Notice of the tax sale auction.

by Chris on February 16, 2012

Previous posts have raised the question of what constitutes “proper” notice, sufficient to validate a tax sale. See Drury v. Watkins; Giordano v. Riverbend Rentals; DeSalvo v. Roussel; Mennonite Bd. of Missions v. Adams. The test of whether a tax sale is valid is not contingent upon whether a debtor actually received notice, but whether the state complied with due process in its attempt to give notice. This has been interpreted as meaning that notice must be “reasonably calculated, under all circumstances, to apprise entrusted parties of pendency of action and afford them opportunity to present their objections.” The U.S. Supreme Court reinforced the reasonableness standard in Dusenbery v. U.S. where the court opined “the Due Process Clause does not require such heroic efforts by the Government; it requires only that the Government’s effort be “reasonably calculated” to apprise a party of the pendency of the action.

Several cases illustrate the nuanced character of the issue of notification. For instance, the Louisiana Second Circuit Court of Appeal, in Goodwin v. Newsome, held that notice was properly made even though the certified mail was returned with the signature of a woman who had sometimes acted as the unofficial postmaster for her neighbors. Before trial the woman passed away, and thus she was unable to give testimony that the notice was actually delivered. In DeSalvo v. Roussel, the Louisiana Fourth Circuit Court of Appeal upheld a tax sale where notice was sent by certified mail to the taxpayers’ address on city tax rolls and a thirteen-year-old boy signed as addressee, even though the taxpayers never received the notice and one taxpayer no longer lived at the address.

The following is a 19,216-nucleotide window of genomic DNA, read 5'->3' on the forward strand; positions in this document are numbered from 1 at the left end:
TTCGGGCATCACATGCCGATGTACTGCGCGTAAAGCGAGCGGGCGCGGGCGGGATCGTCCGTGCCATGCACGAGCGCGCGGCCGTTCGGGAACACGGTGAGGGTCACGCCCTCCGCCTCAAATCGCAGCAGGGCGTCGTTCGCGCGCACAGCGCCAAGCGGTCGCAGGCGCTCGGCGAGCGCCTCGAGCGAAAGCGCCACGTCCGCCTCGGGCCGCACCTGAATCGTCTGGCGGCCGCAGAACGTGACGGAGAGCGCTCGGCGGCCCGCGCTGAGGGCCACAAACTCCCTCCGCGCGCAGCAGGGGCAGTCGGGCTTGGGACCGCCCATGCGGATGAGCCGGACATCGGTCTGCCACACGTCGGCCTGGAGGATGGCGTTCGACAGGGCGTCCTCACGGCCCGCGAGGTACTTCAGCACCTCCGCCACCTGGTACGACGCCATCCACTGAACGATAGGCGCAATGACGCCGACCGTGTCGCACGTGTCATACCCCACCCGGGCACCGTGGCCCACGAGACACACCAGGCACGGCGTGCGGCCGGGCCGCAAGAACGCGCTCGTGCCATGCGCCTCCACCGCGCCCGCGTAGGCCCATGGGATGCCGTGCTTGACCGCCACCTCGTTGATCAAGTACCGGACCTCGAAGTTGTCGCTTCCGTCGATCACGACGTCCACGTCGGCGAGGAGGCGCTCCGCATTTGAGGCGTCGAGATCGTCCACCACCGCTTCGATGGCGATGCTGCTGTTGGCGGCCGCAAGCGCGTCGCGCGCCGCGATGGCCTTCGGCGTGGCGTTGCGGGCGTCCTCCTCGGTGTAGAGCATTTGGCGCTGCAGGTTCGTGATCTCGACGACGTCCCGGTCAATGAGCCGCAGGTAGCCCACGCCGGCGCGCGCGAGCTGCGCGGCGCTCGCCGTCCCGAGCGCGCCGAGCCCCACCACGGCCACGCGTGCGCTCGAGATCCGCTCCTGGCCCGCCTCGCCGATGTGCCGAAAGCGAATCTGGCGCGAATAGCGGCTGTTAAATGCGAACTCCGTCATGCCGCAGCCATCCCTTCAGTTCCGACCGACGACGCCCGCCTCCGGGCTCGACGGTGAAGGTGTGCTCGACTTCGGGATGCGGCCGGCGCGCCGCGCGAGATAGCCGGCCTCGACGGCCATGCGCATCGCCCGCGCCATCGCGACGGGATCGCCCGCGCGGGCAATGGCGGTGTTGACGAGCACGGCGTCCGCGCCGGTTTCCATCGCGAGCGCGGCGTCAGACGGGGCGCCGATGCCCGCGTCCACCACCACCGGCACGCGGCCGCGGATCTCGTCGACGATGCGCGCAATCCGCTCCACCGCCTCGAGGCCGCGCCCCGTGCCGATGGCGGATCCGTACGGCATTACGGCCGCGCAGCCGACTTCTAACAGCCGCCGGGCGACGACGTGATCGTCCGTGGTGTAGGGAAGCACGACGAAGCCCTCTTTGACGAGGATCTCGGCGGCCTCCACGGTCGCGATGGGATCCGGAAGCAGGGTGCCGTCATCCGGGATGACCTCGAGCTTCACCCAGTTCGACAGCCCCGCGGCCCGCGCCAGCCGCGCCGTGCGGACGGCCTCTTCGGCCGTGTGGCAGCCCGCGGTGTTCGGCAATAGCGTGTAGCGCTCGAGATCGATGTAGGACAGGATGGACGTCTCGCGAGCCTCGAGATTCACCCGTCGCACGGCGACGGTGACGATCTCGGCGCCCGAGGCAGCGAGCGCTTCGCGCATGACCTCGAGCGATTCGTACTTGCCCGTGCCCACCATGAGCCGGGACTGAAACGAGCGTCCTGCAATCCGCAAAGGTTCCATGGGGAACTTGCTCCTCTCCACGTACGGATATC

Although the court has provided specific definitions of what constitutes sufficient notice and who is the proper party to notify, these cases illustrate that even with these definitions the answer is never obvious.
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